Ion channels are present in the membranes that surround all biological cells. By conducting and controlling the flow of ions, these pore-forming proteins help establish the small negative voltage that all cells possess at rest (see cell potential).
An ion channel is an integral membrane protein or more typically an assembly of several proteins. Such "multi-subunit" assemblies usually involve a circular arrangement of identical or related proteins closely packed around a water-filled pore through the plane of the membrane or lipid bilayer. While large-pore channels permit the passage of ions more or less indiscriminately, the archetypal channel pore is just one or two atoms wide at its narrowest point, it conducts a specific species of ion, such as sodium or potassium, and conveys them through the membrane single file--nearly as fast as the ions move through free fluid. Access to the pore is governed by "gates," which may be opened or closed by chemical or electrical signals, or mechanical force, depending on the variety of channel.
Because "voltage-gated" channels underlie the nerve impulse and because "transmitter-gated" channels mediate conduction across the synapses, channels are especially prominent components of the nervous system. Indeed, most of the offensive and defensive toxins that organisms have evolved for shutting down the nervous systems of predators and prey (e.g. the venoms produced by spiders, scorpions, snakes, fish, bees, sea snails and others) work by plugging ion channel pores. But ion channels figure in a wide variety of biological processes that involve rapid changes in cells. In the search for any drug, ion channels are a favorite target.
Certain channels respond to multiple influences. For instance, the NMDA receptor is partially activated by interaction with its ligand, glutamate, but is also voltage-sensitive and only conducts when the membrane is depolarized. Some calcium-sensitive potassium channels respond to both calcium and depolarization, with an excess of one apparently being sufficient to overcome an absence of the other.
Channels differ with respect to the ion they let pass (for example, Na+, K+, Cl−), the ways in which they may be regulated, the number of subunits of which they are composed and other aspects of structure. Channels belonging to the largest class, which includes the voltage-gated channels that underlie the nerve impulse, consists of four subunits with six transmembrane helices each. On activation, these helices move about and open the pore. Two of these six helices are separated by a loop that lines the pore and is the primary determinant of ion selectivity and conductance in this channel class and some others. The channel subunits of one such other class, for example, consist of just this "P" loop and two transmembrane helices. The determination of their molecular structure by Roderick MacKinnon using X-ray crystallography won a share of the 2003 Nobel Prize in Chemistry.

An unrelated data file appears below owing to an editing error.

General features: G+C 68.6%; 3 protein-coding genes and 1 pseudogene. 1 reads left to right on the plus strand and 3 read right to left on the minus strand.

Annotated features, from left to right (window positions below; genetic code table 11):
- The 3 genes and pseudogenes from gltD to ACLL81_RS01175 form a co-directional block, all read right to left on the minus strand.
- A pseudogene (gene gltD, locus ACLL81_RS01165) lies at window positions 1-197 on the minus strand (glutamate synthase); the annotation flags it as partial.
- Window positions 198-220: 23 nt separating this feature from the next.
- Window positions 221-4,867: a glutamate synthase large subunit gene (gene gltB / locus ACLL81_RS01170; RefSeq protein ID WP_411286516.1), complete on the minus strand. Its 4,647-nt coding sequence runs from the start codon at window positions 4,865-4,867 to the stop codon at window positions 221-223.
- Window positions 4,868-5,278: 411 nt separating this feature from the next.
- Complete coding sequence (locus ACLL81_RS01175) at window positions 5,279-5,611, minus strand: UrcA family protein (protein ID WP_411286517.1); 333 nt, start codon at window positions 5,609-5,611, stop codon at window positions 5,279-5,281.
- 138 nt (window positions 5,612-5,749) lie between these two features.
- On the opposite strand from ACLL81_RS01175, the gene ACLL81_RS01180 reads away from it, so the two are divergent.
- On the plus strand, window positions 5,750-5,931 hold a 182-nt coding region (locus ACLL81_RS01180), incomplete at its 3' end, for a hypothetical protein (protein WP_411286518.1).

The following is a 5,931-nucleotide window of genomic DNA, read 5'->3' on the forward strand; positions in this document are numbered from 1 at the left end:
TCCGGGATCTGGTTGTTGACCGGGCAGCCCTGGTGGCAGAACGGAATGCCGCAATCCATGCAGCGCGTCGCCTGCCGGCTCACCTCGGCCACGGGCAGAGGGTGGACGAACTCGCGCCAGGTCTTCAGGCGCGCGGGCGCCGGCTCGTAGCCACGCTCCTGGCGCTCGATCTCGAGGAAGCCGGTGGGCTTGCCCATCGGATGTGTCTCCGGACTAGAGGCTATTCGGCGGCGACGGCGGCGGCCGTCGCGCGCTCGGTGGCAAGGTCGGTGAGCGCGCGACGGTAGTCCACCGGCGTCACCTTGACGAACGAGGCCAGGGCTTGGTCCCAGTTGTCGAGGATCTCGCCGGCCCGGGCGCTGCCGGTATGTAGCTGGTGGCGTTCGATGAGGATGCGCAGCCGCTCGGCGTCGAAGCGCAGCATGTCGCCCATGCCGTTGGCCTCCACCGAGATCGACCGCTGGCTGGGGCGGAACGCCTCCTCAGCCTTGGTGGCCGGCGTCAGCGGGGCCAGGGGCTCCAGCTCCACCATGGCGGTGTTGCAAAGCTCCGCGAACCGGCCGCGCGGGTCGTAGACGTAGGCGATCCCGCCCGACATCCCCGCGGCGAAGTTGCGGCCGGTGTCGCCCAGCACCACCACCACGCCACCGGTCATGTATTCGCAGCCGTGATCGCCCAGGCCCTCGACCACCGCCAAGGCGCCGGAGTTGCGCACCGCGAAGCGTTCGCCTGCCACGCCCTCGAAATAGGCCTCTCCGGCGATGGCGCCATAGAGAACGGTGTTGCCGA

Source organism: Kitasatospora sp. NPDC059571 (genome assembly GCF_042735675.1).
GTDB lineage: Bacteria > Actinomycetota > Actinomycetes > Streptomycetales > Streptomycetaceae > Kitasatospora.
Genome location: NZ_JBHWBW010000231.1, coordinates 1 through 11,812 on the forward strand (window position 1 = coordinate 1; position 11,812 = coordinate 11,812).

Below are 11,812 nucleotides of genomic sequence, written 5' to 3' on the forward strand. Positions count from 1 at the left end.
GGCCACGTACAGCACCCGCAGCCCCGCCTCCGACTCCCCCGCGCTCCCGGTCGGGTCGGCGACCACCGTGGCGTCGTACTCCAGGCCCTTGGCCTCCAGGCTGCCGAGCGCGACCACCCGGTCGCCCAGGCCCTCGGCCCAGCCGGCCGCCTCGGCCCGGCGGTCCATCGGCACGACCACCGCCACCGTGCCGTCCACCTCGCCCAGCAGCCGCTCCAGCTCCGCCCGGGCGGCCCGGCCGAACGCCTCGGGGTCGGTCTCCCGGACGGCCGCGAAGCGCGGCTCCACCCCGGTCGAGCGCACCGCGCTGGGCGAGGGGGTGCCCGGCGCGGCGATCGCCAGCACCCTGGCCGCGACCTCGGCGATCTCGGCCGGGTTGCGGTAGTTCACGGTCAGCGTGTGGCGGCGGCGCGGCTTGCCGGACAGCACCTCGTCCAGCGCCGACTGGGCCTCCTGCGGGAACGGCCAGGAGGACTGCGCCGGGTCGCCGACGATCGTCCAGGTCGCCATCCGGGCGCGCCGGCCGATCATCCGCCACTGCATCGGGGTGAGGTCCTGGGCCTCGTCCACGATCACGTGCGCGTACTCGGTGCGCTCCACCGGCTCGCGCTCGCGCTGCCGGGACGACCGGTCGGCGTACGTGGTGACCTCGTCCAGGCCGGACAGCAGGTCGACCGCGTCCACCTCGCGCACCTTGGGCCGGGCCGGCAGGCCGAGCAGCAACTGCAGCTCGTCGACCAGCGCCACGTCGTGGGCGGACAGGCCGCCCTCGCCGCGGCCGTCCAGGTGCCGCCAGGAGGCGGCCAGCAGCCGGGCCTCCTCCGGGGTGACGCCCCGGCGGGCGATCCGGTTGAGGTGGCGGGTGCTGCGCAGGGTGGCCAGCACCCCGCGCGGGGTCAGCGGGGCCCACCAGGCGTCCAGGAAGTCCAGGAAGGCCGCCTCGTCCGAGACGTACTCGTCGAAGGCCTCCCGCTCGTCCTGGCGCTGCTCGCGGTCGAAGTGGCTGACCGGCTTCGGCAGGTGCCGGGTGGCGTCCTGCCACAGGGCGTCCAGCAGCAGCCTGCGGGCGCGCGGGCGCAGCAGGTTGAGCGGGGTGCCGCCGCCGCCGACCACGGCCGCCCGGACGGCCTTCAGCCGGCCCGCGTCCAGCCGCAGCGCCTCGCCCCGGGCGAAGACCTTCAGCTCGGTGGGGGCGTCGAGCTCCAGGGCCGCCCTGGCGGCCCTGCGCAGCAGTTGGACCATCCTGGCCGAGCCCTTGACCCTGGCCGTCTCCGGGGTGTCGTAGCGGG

Because of their small size and the difficulty of crystallizing integral membrane proteins for X-ray analysis, it is only very recently that scientists have been able to directly examine what channels "look like." Particularly in cases where the crystallography required removing channels from their membranes with detergent, many researchers regard images that have been obtained as tentative. An example is the long-awaited crystal structure of a voltage-gated potassium channel, which was reported in May 2003. One inevitable ambiguity about these structures relates to the strong evidence that channels change conformation as they operate (they open and close, for example), such that the structure in the crystal could represent any one of these operational states. Most of what researchers have deduced about channel operation so far they have established through electrophysiology, biochemistry, gene sequence comparison and mutagenesis.
The existence of ion channels was hypothesized by the British biophysicists Alan Hodgkin and Andrew Huxley as part of their Nobel Prize-winning theory of the nerve impulse, published in 1952. Channel's existence was confirmed in the 1970s with an electrical recording technique known as the "patch clamp," which led to a Nobel Prize to Erwin Neher and Bert Sakmann, the technique's inventors. Hundreds if not thousands of researchers continue to pursue a more detailed understanding of how these enzymes work.